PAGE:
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Movie Details

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Directed By
Peter Hyams

Written By:
Peter Hyams

Kika Markham, Clarke Peters, Steven Berkoff, John Ratzenberger, Manning Redwood, Angus MacInnes, Sean Connery, Peter Boyle, Frances Sternhagen, James B. Sikking

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Outland (1981)
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Movie Review by Jarrod
January 13th, 2011

On my current marathon of Sean Connery movies, I arrive at 'Outland', billed as a sci-fi remake of High Noon, with Connery in the Gary Cooper role, though it is not until the last 20 minutes or so that it begins to bear any resemblance to Fred Zinnemann's classic 1952 Western. Connery plays O'Neil, who arrives at a mining colony on Io, one of Jupiter's moons, where he has been hired to serve as the marshal, trying to keep law and order, not an initially tough job, until a sequence of mysterious events begins to occur, with workers going insane and killing themselves, or demonstrating extremely violent behavior.

He discovers a link between these episodes and a powerful narcotic, smuggled into the colony and used to increase productivity, being secretly distributed by Sheppard (Peter Boyle), the influential mine manager, who is concerned only with making more money, both for himself, and the corporation he represents. This corporation is never seen, and rarely mentioned, but its complicity is undeniable. Sheppard communicates with his shadowy superiors, and assures them that he will deal with the pesky marshal, who cannot be bribed. Apparently, the drug is supplied by a third party, and when O'Neil gets too close to the truth, two assassins are sent to kill him.

The emphasis on time is perhaps the biggest nod to High Noon; a shuttle approaches, with the assassins onboard, and O'Neil makes preparations, trying to recruit help, from his own deputies, and from the workers themselves, who don't seem terribly interested in his plight. His only ally is the smart-mouthed doctor, Lazarus (Frances Sternhagen), who comes to respect him, and is compelled by her duty to save lives, and by her boredom, not much happens in her clinic, and she is itching for some genuine excitement.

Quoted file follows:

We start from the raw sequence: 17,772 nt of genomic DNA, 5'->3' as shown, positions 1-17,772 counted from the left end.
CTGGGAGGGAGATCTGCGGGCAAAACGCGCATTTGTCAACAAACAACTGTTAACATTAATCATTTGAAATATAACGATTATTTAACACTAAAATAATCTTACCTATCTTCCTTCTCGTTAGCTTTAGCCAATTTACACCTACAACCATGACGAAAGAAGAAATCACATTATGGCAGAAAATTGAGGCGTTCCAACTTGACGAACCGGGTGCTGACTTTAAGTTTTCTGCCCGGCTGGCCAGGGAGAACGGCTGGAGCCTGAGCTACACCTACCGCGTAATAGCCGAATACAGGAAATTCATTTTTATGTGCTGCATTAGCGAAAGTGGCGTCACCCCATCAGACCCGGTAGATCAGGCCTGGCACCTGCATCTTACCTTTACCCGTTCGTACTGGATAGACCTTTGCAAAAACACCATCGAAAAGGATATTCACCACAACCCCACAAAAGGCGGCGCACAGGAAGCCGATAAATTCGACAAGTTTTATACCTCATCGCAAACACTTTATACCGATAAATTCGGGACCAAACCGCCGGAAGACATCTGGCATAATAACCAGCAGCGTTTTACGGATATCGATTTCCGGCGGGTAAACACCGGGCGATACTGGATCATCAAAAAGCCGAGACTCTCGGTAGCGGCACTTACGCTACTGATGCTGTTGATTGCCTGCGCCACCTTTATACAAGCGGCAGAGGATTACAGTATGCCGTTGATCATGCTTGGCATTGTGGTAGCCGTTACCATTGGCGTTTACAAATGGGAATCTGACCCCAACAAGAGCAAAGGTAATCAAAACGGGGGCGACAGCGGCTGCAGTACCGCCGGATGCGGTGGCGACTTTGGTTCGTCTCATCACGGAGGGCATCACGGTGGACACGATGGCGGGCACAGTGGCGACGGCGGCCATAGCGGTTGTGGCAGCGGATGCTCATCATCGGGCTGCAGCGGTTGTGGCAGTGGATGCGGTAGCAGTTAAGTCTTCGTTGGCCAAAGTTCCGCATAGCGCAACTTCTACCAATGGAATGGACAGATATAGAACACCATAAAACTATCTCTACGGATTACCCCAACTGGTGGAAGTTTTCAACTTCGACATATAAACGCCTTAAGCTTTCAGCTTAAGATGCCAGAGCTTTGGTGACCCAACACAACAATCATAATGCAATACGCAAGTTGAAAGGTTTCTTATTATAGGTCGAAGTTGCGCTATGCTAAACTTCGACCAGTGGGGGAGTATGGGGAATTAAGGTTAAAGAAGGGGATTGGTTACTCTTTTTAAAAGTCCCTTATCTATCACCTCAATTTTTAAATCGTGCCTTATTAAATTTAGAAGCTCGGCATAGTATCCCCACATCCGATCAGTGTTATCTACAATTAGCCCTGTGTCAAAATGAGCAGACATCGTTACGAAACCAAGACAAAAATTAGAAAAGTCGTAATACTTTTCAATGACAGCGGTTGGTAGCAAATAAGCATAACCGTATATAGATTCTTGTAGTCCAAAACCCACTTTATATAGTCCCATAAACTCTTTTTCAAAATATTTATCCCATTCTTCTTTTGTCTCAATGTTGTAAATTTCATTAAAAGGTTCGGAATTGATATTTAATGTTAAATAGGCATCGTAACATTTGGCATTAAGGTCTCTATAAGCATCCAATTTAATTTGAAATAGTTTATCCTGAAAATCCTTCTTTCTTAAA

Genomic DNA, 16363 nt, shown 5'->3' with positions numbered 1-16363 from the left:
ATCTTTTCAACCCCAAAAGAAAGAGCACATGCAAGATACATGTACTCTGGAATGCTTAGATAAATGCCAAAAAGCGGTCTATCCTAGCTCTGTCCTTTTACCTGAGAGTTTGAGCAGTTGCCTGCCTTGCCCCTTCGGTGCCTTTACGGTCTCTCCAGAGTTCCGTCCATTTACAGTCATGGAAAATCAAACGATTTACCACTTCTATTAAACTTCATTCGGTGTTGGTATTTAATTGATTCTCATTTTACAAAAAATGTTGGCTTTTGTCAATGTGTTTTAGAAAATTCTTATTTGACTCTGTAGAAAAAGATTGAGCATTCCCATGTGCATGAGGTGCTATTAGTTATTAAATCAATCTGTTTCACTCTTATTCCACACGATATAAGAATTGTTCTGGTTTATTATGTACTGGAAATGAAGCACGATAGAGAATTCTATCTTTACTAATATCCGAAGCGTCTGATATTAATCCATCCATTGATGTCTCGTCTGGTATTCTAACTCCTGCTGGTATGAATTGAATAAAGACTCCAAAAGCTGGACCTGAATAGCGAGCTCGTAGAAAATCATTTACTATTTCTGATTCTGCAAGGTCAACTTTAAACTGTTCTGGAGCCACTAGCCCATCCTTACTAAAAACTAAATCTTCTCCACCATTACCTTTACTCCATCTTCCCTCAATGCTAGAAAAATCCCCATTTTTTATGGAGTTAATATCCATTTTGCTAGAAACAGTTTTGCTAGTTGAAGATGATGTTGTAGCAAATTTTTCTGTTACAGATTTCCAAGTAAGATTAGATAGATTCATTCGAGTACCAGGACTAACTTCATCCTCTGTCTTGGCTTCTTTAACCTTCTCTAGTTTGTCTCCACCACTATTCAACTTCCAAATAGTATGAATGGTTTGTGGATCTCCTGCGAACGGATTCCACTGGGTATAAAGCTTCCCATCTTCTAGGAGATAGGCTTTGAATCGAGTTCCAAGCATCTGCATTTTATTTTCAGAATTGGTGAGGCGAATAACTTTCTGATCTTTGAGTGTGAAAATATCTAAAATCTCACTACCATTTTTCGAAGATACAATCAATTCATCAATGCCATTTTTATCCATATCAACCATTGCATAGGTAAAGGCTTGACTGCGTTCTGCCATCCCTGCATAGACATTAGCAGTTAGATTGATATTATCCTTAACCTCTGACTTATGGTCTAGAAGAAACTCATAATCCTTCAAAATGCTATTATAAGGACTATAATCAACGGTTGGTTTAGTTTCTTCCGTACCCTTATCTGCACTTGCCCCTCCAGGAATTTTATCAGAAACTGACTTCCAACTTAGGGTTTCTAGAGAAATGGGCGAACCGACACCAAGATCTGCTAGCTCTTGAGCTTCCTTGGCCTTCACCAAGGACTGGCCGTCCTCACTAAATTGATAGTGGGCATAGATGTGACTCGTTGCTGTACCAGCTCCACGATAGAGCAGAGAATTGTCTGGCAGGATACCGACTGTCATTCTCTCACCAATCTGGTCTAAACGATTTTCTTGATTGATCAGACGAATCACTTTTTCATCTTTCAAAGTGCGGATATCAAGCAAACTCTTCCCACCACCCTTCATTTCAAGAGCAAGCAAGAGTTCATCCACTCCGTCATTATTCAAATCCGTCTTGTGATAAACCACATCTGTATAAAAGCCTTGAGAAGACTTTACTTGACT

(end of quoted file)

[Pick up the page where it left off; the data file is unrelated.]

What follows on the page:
And O'Neil certainly provides her with that. The eventual showdown is between a wounded O'Neil and two men, both of whom seem easily trapped and disposed of, as O'Neil dons a space suit and heads outside into a zero gravity environment. I mean, why would only two men be sent, rather than a whole team of well-trained, heavily-armed professional killers? Presumably, things are to be kept discreet, and a lot of the fighting occurs in and around O'Neil's living quarters, or beyond the walls of the facility, while everyone seems to be packed into the bar, where Sheppard is waiting for news of the marshal's demise.

Connery's performance is really quite perfect, as he exudes dignity, authority, courage, charisma, and toughness, convincing in those few isolated action scenes, but then, could we expect any less from James Bond? It is more or less a one-man show, and Connery runs with it, but Sternhagen is delightful as the stubborn, sarcastic Lazarus. The film is not especially big on ideas, and its production design borrows quite a lot from Alien, but is still nonetheless remarkable, despite some occasionally generic settings, and, by today's standards, laughably antiquated technology for a story set in the future. There is an emphasis on atmosphere, and claustrophobic realism.

And O'Neil is a nicely developed character; his job consumes much of his time, and this presents a dilemma for his wife, who wants him to be around more, and also wants to take their son back to Earth, and raise him in a natural human habitat. O'Neil promises to join them when his task is finished. Everything works out a little too neatly, and predictably, but, despite this, it is still an entertaining, well-paced movie, that shows a future that is far from utopic, in fact, nothing has really changed at all, and crime and corruption are still very much a part of human nature.

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